What is also interesting is that markets seem to not be pricing in such threats for the most part. Perhaps they’re extrapolating from Greece’s case, expecting that Italian politicians will eventually capitulate on their demands as their Greek counterparts have done in the past. Such extrapolation may be overly simplistic though: Italy is a much larger economy compared to Greece, specifically the eurozone’s third-biggest economy, and thus carries much more leverage. To put it differently, unlike Greece, Italy is simply “too big to (be allowed to) fail”.
Also, what if the “trade war” narrative picks up steam in the aftermath of the Trump administration’s announcement it would not renew an exemption from tariffs on imports of aluminum and steel for the EU? Such a scenario, though reasonably expected to weigh on both the US and European economies, would prove much more detrimental for the latter given that the trade imbalance heavily favors the EU. Moreover, the US has opened the door for tariffs on imported European cars – an investigation is underway to determine whether the levy should be imposed – with the stock prices of German carmakers already feeling the burn from such a threat. Meanwhile, it should be kept in mind that the automotive industry is of far more important than the steel or aluminum sectors for the eurozone economy.
On the monetary policy front, which is of course interlinked with the aforementioned, the outlook is also supportive of a weakening EUR/USD. Surely, the latest developments with the European Central Bank finally putting on the table a discussion – during the meeting concluding on June 14 –on bringing its asset purchase programme to an end by the end of 2018 was a euro-positive, but the policy normalisation path is at a much more advanced stage and appears much clearer in the case of the Federal Reserve; in other words, peak policy divergence in the favor of the US has probably yet to materialise. For the record, the US central bank, will be completing its own monetary policy meeting one day before the ECB’s respective gathering next week, and it is widely expected to deliver another 25bps interest rate increase. This would constitute the seventh such hike since the Fed started normalising rates back in 2015.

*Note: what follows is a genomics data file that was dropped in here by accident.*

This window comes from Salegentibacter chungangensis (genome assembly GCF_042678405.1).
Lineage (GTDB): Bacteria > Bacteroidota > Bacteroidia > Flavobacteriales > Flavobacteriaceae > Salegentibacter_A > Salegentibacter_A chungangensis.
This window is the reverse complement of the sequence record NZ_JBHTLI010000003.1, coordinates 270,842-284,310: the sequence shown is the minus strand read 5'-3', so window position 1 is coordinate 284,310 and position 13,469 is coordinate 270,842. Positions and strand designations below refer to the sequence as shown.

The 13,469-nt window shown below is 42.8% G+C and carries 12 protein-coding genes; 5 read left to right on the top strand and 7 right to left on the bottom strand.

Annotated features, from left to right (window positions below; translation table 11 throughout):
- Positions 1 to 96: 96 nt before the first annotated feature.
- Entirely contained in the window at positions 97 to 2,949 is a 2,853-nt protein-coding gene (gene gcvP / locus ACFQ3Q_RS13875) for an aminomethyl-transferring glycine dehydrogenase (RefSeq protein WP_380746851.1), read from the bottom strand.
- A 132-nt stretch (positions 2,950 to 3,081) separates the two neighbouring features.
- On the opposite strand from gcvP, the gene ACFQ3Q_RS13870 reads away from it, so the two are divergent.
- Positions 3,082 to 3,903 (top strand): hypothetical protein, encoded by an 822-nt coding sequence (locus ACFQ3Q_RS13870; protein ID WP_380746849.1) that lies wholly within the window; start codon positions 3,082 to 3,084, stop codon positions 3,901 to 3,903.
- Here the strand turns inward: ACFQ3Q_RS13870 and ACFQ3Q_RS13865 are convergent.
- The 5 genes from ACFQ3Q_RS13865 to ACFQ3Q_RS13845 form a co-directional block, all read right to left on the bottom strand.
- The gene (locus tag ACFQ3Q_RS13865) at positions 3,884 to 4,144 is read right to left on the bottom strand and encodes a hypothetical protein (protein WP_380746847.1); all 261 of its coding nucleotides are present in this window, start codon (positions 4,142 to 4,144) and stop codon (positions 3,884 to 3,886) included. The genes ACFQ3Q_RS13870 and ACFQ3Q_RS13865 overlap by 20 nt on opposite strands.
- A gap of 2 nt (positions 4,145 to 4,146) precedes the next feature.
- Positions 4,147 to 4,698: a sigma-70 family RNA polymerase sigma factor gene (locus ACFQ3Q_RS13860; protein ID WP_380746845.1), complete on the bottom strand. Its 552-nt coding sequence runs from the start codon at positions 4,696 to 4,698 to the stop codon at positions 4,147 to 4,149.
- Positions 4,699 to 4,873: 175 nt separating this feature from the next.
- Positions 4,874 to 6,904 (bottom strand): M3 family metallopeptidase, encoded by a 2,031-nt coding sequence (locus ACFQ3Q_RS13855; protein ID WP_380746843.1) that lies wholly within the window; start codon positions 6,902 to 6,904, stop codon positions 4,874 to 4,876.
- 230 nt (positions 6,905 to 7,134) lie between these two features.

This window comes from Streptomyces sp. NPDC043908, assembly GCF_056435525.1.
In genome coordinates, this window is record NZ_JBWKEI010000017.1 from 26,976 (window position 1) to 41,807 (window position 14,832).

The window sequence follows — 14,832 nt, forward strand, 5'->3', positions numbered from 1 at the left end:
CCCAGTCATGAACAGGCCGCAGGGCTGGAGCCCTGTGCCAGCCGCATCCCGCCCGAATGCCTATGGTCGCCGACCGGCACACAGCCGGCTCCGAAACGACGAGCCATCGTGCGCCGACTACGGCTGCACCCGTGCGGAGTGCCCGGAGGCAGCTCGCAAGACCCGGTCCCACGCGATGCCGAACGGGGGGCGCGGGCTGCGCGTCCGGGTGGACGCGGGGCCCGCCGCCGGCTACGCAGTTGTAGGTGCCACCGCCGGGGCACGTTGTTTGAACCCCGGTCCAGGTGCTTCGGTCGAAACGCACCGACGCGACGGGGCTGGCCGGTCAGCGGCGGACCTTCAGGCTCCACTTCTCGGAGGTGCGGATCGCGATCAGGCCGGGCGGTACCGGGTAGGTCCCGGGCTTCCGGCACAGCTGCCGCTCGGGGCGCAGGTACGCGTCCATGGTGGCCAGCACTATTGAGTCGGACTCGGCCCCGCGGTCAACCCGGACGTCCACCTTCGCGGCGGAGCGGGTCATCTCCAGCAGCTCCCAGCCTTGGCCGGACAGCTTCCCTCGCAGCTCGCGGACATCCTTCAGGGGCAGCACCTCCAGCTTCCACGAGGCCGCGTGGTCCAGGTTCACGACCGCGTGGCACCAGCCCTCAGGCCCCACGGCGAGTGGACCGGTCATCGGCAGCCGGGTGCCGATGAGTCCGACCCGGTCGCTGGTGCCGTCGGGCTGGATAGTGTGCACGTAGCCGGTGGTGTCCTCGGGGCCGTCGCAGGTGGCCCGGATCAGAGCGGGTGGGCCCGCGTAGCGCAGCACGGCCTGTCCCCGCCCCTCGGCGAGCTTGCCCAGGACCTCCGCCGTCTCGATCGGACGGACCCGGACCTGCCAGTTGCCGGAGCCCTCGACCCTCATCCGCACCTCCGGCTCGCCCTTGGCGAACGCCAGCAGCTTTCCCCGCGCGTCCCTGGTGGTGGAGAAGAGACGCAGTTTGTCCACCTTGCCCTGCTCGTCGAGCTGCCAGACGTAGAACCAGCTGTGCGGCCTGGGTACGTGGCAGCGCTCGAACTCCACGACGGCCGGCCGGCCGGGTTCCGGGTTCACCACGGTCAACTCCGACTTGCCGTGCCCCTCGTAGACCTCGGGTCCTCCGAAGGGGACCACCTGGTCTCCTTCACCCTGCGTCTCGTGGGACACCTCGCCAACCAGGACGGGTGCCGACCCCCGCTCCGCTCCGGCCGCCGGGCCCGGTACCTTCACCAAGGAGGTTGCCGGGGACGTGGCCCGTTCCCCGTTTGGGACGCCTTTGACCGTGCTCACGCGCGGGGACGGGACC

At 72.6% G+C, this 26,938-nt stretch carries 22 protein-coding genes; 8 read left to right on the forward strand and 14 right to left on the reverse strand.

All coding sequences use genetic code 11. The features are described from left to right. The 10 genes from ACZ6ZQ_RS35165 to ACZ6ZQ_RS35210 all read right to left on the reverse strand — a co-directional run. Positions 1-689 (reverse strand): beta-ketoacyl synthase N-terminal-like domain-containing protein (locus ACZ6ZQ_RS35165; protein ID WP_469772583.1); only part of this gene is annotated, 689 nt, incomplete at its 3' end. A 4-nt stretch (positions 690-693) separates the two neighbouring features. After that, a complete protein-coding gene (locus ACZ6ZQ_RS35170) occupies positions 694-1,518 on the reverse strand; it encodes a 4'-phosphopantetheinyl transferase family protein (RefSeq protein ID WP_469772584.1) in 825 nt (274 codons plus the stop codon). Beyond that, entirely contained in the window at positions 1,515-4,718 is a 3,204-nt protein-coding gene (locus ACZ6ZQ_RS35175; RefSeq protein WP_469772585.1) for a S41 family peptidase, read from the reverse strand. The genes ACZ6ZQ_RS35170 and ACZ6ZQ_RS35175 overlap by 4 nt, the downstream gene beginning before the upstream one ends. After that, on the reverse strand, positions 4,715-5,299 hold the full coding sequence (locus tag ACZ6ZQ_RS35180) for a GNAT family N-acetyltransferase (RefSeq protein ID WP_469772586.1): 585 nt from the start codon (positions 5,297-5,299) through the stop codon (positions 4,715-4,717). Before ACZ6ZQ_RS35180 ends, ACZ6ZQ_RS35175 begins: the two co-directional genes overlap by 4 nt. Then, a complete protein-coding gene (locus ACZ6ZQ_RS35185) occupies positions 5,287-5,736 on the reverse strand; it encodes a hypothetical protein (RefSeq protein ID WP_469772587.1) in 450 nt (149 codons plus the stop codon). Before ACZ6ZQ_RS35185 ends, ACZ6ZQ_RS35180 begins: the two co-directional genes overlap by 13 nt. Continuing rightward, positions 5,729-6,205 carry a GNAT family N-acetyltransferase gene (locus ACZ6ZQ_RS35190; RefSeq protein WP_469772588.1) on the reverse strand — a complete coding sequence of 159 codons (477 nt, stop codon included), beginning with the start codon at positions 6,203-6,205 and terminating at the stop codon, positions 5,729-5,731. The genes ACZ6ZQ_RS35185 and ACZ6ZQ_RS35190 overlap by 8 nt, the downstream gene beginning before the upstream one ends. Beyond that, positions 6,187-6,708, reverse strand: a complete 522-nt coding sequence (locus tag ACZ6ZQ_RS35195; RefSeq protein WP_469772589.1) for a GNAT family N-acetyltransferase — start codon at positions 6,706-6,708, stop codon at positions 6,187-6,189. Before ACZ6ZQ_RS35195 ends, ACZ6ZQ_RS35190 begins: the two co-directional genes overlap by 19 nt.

Taking everything into account, if a projection were to be made for the next two-to-three months, then it would be one for a lower euro/dollar. That said, FX markets are volatile and unpredictable. Early in 2017, many analysts were forecasting a dollar that would flex its muscles throughout the year, even making reference to EUR/USD at or near-parity levels by the end of the year. Not only did such views shy away from reality, but the greenback experienced its worst year since 2003 during the year that preceded. Year-to-date in 2018, euro/dollar is down by 1.4%.
Lastly, based on the abovementioned and taking into account the recent rally in EUR/USD on the back of ECB-taper speculation, then opportunities may be present to short the pair aiming to take advantage of downside potential in the coming months. Having said that, the latest appreciation in the pair may first have some more room to run over the next couple of weeks though, especially if the ECB makes an announcement on an end-of-year halt of its QE programme as soon as next week.